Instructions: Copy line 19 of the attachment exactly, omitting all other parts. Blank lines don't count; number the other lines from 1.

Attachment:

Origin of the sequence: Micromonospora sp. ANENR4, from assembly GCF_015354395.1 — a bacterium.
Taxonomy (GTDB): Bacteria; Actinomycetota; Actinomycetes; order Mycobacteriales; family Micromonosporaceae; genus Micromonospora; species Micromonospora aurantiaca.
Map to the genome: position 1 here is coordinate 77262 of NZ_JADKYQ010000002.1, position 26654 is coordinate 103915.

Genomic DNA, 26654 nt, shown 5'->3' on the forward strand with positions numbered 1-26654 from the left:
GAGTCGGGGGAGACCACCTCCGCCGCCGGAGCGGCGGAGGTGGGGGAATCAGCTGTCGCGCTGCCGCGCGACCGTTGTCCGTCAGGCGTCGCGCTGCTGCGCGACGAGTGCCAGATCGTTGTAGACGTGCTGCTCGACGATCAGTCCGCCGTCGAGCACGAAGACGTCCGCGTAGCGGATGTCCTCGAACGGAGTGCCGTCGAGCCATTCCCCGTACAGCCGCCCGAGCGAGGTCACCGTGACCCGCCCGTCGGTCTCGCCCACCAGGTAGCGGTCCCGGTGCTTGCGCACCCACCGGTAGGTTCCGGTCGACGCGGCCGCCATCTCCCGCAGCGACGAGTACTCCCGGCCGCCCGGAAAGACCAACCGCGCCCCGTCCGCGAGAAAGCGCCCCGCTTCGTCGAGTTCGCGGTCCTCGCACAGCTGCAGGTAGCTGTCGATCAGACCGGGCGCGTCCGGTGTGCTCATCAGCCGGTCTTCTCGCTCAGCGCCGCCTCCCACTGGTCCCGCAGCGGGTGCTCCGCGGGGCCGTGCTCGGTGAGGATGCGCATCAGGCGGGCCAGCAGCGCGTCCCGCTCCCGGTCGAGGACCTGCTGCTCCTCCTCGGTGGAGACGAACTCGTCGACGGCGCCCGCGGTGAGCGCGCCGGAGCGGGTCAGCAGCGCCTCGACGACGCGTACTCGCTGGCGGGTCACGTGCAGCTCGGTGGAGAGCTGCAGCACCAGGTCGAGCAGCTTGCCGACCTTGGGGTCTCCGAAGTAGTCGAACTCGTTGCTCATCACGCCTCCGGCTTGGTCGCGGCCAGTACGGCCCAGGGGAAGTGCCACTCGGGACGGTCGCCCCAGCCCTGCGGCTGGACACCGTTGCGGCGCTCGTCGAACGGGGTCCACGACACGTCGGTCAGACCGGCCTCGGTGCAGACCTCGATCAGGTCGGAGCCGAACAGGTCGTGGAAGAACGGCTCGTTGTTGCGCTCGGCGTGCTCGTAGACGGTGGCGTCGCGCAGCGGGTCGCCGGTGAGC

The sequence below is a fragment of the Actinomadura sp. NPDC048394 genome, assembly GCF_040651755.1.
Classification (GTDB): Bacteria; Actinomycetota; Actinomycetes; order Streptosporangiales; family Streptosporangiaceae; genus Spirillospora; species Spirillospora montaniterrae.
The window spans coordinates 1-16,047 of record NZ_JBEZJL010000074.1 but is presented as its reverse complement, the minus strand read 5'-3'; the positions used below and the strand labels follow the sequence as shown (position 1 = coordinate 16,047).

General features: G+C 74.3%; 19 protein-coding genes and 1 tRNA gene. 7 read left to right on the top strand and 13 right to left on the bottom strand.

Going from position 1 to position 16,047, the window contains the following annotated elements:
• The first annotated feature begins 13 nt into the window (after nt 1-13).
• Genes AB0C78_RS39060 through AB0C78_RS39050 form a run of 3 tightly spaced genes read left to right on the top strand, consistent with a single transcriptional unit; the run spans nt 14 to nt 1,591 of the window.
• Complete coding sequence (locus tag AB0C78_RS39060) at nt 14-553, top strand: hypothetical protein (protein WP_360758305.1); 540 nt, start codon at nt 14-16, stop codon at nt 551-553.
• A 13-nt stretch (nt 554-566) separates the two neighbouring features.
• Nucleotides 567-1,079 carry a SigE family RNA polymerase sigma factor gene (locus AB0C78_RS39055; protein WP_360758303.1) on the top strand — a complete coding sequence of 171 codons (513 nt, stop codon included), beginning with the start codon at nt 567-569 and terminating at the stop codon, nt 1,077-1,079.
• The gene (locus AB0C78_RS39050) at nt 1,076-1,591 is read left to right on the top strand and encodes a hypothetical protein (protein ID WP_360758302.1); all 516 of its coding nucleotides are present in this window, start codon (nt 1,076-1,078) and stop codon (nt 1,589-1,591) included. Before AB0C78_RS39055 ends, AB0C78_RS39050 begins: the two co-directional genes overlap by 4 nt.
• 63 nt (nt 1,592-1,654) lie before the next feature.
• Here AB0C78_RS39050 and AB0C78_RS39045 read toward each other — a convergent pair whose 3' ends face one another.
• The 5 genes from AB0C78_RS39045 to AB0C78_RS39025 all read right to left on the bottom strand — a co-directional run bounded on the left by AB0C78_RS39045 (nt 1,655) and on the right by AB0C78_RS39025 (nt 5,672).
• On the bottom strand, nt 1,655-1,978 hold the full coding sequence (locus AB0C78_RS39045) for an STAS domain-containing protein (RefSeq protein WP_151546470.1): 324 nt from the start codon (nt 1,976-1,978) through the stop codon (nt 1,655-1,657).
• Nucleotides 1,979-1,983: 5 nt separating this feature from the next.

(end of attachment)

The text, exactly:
• The 5 genes from AB0C78_RS39045 to AB0C78_RS39025 all read right to left on the bottom strand — a co-directional run bounded on the left by AB0C78_RS39045 (nt 1,655) and on the right by AB0C78_RS39025 (nt 5,672).